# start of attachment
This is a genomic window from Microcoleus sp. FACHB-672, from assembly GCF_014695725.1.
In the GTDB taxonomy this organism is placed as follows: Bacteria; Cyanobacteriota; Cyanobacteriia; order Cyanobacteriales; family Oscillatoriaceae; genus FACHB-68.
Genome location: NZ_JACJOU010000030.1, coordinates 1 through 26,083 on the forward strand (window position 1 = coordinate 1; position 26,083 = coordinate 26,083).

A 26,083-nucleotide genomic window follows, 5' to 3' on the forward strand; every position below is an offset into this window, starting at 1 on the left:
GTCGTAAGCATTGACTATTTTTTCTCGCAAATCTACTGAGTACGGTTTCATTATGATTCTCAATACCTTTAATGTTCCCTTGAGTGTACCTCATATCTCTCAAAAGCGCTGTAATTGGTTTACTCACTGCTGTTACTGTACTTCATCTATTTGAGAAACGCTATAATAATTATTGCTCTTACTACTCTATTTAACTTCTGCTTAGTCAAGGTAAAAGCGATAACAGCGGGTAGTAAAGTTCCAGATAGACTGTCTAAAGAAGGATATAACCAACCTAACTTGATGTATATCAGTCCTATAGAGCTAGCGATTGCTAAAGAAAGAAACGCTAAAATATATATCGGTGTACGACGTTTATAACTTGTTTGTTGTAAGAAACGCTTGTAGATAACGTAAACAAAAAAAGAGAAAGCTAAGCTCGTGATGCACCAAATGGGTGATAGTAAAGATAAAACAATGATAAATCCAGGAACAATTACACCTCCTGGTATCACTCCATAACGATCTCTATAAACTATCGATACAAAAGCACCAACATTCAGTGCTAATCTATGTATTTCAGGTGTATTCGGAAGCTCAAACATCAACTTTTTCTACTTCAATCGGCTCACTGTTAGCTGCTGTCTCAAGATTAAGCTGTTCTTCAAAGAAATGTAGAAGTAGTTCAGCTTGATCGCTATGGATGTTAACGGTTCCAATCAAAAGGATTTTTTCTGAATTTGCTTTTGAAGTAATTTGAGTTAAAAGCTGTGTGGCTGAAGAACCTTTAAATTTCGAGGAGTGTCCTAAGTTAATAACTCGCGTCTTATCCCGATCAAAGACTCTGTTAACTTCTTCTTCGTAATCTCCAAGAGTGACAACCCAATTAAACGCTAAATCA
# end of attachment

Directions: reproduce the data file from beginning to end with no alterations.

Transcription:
This is a genomic window from Microcoleus sp. FACHB-672, from assembly GCF_014695725.1.
In the GTDB taxonomy this organism is placed as follows: Bacteria; Cyanobacteriota; Cyanobacteriia; order Cyanobacteriales; family Oscillatoriaceae; genus FACHB-68.
Genome location: NZ_JACJOU010000030.1, coordinates 1 through 26,083 on the forward strand (window position 1 = coordinate 1; position 26,083 = coordinate 26,083).

A 26,083-nucleotide genomic window follows, 5' to 3' on the forward strand; every position below is an offset into this window, starting at 1 on the left:
GTCGTAAGCATTGACTATTTTTTCTCGCAAATCTACTGAGTACGGTTTCATTATGATTCTCAATACCTTTAATGTTCCCTTGAGTGTACCTCATATCTCTCAAAAGCGCTGTAATTGGTTTACTCACTGCTGTTACTGTACTTCATCTATTTGAGAAACGCTATAATAATTATTGCTCTTACTACTCTATTTAACTTCTGCTTAGTCAAGGTAAAAGCGATAACAGCGGGTAGTAAAGTTCCAGATAGACTGTCTAAAGAAGGATATAACCAACCTAACTTGATGTATATCAGTCCTATAGAGCTAGCGATTGCTAAAGAAAGAAACGCTAAAATATATATCGGTGTACGACGTTTATAACTTGTTTGTTGTAAGAAACGCTTGTAGATAACGTAAACAAAAAAAGAGAAAGCTAAGCTCGTGATGCACCAAATGGGTGATAGTAAAGATAAAACAATGATAAATCCAGGAACAATTACACCTCCTGGTATCACTCCATAACGATCTCTATAAACTATCGATACAAAAGCACCAACATTCAGTGCTAATCTATGTATTTCAGGTGTATTCGGAAGCTCAAACATCAACTTTTTCTACTTCAATCGGCTCACTGTTAGCTGCTGTCTCAAGATTAAGCTGTTCTTCAAAGAAATGTAGAAGTAGTTCAGCTTGATCGCTATGGATGTTAACGGTTCCAATCAAAAGGATTTTTTCTGAATTTGCTTTTGAAGTAATTTGAGTTAAAAGCTGTGTGGCTGAAGAACCTTTAAATTTCGAGGAGTGTCCTAAGTTAATAACTCGCGTCTTATCCCGATCAAAGACTCTGTTAACTTCTTCTTCGTAATCTCCAAGAGTGACAACCCAATTAAACGCTAAATCA